Standard C++ is still lacking standardized future continuation. Boost has “experimental” implementation that is 11 years old. In the meantime, at least three major proposals were brought before the standard committee, but none made it into the standard. Current proposal is 190 printed pages long. The earliest it can become standard is C++26, and even that is not guaranteed. Such glacial speed of change results in a lot of confusion and feature lag behind other languages. C# had continuations since 2010, and JavaScript since 2015 (EC6). While C++ 11 was relatively on par with the industry when introducing futures, current C++ is quite behind the crowd. “Experimental”  code should not stick around for over a decade in any library, and especially in a semi-standard library like Boost. There must be a way to solve problems faster.

C++ syntax is notoriously complex and full of gotchas both for compilers and for humans. I don’t know what was the reasoning in selecting the syntax for template deduction guides […]

Fold expressions, starting with C++ 17, provide succinct, if somewhat unorthodox, syntax for processing of parameter packs. Printing a pack to standard output Suppose, I want to write a function […]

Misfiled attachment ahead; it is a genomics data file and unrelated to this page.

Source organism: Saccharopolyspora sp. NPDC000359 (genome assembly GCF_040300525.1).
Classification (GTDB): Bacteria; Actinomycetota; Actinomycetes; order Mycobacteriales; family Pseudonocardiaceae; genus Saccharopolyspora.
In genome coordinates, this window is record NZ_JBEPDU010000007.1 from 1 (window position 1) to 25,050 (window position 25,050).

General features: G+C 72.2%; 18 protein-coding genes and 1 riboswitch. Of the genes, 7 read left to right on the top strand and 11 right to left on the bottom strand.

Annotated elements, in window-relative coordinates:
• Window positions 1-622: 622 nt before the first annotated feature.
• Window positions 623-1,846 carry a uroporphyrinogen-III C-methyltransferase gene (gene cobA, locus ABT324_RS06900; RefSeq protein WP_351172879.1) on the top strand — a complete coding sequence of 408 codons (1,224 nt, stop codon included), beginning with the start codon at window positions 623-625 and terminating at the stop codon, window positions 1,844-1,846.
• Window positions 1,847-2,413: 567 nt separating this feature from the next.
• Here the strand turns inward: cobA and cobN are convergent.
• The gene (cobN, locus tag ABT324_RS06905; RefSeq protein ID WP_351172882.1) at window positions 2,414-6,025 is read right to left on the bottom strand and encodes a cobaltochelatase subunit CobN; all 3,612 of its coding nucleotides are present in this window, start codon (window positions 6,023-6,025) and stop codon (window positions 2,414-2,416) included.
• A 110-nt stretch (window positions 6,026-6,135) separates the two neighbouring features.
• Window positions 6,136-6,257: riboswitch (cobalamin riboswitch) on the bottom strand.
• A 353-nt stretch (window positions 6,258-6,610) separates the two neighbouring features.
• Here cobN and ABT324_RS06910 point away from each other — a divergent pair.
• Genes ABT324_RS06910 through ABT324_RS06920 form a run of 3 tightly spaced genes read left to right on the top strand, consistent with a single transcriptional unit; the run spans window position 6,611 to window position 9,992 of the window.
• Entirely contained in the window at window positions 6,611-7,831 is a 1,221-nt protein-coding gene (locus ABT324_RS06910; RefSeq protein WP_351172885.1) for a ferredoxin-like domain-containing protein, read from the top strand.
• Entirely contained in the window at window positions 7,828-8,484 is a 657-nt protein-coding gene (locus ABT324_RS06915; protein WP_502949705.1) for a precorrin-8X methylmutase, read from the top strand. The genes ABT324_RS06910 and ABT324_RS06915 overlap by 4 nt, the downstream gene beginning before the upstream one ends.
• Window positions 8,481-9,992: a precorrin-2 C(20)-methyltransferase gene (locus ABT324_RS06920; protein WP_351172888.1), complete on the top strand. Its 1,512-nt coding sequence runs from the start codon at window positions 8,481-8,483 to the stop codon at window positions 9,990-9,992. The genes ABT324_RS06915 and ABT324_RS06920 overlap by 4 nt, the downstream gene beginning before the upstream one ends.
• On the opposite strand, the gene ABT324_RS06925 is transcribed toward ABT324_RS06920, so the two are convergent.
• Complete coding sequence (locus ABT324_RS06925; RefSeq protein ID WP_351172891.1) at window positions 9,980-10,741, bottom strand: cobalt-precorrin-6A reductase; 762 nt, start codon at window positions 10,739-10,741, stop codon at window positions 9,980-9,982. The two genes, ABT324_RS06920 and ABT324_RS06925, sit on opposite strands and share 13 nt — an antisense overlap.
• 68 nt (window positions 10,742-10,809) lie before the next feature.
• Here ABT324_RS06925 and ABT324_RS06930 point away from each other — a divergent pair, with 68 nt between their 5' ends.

In Python,  async for uses asynchronous generator to iterate over values. But how is it different from a regular for that uses a generator that yields awaitables? TL;DR: not much, […]

There is a rumor C++ 23 introduces method string::contains that checks whether a string contains a substring. I guess in mere 10-20 years we will have string::toupper and string::tolower. Here’s […]

TL;DR std::function works great when we know exact types of the arguments and the return value. It breaks down miserably in presence of templates, and the error messages are not […]

Cassandra Database

Last week I had an opportunity to experiment with Cassandra database in a semi-real environment. A few notes: Cassandra goes out of its way to be friendly to “traditional” SQL […]